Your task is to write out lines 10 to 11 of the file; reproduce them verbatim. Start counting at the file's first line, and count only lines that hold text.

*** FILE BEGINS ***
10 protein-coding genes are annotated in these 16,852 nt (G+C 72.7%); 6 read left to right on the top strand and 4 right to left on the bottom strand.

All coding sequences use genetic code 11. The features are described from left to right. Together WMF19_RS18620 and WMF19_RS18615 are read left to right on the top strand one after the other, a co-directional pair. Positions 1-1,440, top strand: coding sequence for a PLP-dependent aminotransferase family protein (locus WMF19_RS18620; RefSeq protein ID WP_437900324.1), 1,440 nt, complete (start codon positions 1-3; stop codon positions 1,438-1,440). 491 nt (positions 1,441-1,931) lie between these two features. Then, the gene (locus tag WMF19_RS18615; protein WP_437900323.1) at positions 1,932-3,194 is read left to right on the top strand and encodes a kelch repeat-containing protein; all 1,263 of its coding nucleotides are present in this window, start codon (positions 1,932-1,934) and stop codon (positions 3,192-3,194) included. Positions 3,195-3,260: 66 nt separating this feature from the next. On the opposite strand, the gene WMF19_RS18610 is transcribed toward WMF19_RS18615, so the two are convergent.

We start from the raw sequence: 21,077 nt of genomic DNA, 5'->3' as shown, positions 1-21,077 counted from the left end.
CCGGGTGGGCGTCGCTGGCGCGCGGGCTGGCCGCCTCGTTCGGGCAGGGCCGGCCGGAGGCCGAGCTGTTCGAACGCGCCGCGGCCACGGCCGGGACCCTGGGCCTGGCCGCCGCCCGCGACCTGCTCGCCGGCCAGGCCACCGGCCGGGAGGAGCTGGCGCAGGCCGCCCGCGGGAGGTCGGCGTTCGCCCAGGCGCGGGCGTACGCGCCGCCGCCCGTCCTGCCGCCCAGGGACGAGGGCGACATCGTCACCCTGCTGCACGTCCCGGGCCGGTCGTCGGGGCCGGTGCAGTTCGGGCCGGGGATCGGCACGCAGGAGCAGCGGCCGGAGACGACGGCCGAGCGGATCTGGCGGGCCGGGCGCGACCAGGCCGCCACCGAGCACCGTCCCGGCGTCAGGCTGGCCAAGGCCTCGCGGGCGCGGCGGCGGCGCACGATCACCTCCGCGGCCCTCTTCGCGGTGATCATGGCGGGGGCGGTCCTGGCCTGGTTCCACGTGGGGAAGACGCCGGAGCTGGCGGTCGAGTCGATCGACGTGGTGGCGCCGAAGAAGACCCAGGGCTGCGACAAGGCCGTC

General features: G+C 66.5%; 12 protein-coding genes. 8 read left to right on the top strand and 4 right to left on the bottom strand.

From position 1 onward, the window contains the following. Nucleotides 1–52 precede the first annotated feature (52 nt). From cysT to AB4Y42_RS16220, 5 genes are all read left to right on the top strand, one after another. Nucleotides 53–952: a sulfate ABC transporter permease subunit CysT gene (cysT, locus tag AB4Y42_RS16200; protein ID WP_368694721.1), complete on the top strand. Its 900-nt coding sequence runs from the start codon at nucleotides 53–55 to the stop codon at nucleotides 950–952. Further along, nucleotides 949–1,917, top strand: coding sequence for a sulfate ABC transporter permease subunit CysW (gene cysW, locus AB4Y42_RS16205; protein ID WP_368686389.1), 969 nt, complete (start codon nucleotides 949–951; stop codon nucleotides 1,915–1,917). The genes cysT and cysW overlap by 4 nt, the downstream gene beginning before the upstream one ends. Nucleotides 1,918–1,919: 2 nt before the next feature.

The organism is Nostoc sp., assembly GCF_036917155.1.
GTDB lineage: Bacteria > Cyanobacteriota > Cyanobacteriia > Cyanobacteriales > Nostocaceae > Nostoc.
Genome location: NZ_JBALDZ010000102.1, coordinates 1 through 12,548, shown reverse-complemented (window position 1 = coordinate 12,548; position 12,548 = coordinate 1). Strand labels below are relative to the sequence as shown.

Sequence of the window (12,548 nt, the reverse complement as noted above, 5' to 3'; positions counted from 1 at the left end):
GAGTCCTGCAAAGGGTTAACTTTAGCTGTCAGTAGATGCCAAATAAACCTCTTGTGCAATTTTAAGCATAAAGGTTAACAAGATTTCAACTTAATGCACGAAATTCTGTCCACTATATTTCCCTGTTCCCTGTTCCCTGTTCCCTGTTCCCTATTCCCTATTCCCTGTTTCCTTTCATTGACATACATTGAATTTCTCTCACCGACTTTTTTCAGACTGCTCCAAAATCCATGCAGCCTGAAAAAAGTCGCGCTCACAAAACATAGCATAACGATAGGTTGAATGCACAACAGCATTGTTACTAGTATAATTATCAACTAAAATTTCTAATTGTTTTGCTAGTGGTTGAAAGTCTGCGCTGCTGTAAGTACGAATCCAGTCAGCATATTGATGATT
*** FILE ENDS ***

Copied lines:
Sequence of the window (12,548 nt, the reverse complement as noted above, 5' to 3'; positions counted from 1 at the left end):
GAGTCCTGCAAAGGGTTAACTTTAGCTGTCAGTAGATGCCAAATAAACCTCTTGTGCAATTTTAAGCATAAAGGTTAACAAGATTTCAACTTAATGCACGAAATTCTGTCCACTATATTTCCCTGTTCCCTGTTCCCTGTTCCCTGTTCCCTATTCCCTATTCCCTGTTTCCTTTCATTGACATACATTGAATTTCTCTCACCGACTTTTTTCAGACTGCTCCAAAATCCATGCAGCCTGAAAAAAGTCGCGCTCACAAAACATAGCATAACGATAGGTTGAATGCACAACAGCATTGTTACTAGTATAATTATCAACTAAAATTTCTAATTGTTTTGCTAGTGGTTGAAAGTCTGCGCTGCTGTAAGTACGAATCCAGTCAGCATATTGATGATT